• Yellow for east west “outer ring” cross-town services

This approach also has the benefit of implying service frequency: the thicker the line, the more often a tram comes along. Other services — the Metro and NS trains are incorporated with a minimum of fuss, and there’s clear information about connecting services where appropriate. Large bodies of water (but only the Amstel, not the city’s famous canals) give some geographical scope to the map. If I have one complaint, it’s that I’m never really a fan of keylining a yellow route line with black: it always looks a little overpowering to my eyes.

Our rating: Fantastic, restrained, useful European 1980s design. Four-and-a-half-stars.

4.5 Stars!

Unofficial Map: Rail Transport of the Randstad, the Netherlands

Here’s a submission via the Transit Maps Facebook Page from reader Dave Kramer. This is a beautiful map of NS rail service within the Netherland’s Randstad region: an informal name for the conurbation of the four largest Dutch cities - Amsterdam, Rotterdam, The Hague and Utrecht - and the surrounding areas.With a combined population of 7.1 million, it’s one of the largest conurbations in Europe and is serviced by a comprehensive rail system.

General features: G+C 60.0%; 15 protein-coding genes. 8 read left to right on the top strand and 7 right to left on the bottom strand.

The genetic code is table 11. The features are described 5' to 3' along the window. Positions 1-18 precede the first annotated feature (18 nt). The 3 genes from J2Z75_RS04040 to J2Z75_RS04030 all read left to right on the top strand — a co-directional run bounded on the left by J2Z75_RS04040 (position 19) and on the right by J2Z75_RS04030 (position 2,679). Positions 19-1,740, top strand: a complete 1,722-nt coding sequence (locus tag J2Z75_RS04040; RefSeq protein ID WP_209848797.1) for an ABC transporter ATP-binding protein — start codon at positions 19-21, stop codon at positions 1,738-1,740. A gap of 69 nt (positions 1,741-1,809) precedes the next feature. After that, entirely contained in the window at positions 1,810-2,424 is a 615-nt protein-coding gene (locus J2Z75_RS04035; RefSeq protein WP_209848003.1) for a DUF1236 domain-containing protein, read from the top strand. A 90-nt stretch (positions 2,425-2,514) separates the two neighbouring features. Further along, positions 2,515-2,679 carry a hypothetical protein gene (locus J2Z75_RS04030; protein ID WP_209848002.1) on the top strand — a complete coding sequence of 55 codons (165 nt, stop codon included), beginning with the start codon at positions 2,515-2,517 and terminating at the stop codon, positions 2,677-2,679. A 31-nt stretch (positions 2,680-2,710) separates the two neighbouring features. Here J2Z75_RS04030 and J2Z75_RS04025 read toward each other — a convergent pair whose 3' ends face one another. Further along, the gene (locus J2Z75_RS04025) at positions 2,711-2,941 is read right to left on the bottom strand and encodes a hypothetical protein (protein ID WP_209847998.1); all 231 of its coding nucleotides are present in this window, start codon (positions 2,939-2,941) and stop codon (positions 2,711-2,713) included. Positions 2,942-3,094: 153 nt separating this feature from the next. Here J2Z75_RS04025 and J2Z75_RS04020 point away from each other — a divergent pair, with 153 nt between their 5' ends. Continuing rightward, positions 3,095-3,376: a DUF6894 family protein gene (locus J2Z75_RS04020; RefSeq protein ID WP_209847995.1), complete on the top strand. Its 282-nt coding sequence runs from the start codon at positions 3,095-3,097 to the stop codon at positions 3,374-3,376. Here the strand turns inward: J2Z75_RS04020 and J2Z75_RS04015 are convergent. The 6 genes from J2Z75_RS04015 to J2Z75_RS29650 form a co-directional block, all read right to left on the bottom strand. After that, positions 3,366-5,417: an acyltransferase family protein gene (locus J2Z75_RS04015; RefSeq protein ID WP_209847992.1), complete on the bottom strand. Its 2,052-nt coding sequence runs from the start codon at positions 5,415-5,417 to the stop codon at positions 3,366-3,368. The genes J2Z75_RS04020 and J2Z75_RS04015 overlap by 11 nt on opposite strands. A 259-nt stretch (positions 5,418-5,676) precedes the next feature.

Dave points out that the map  was created in 2009, so the routes may or may not be totally accurate now (I seem to recall a Sprinter train that ran through Schiphol to Amsterdam when I was there in late 2010, but I may be wrong).

Have we been there? My sole experience with NS trains has been from Schiphol to Amsterdam Centraal and back again.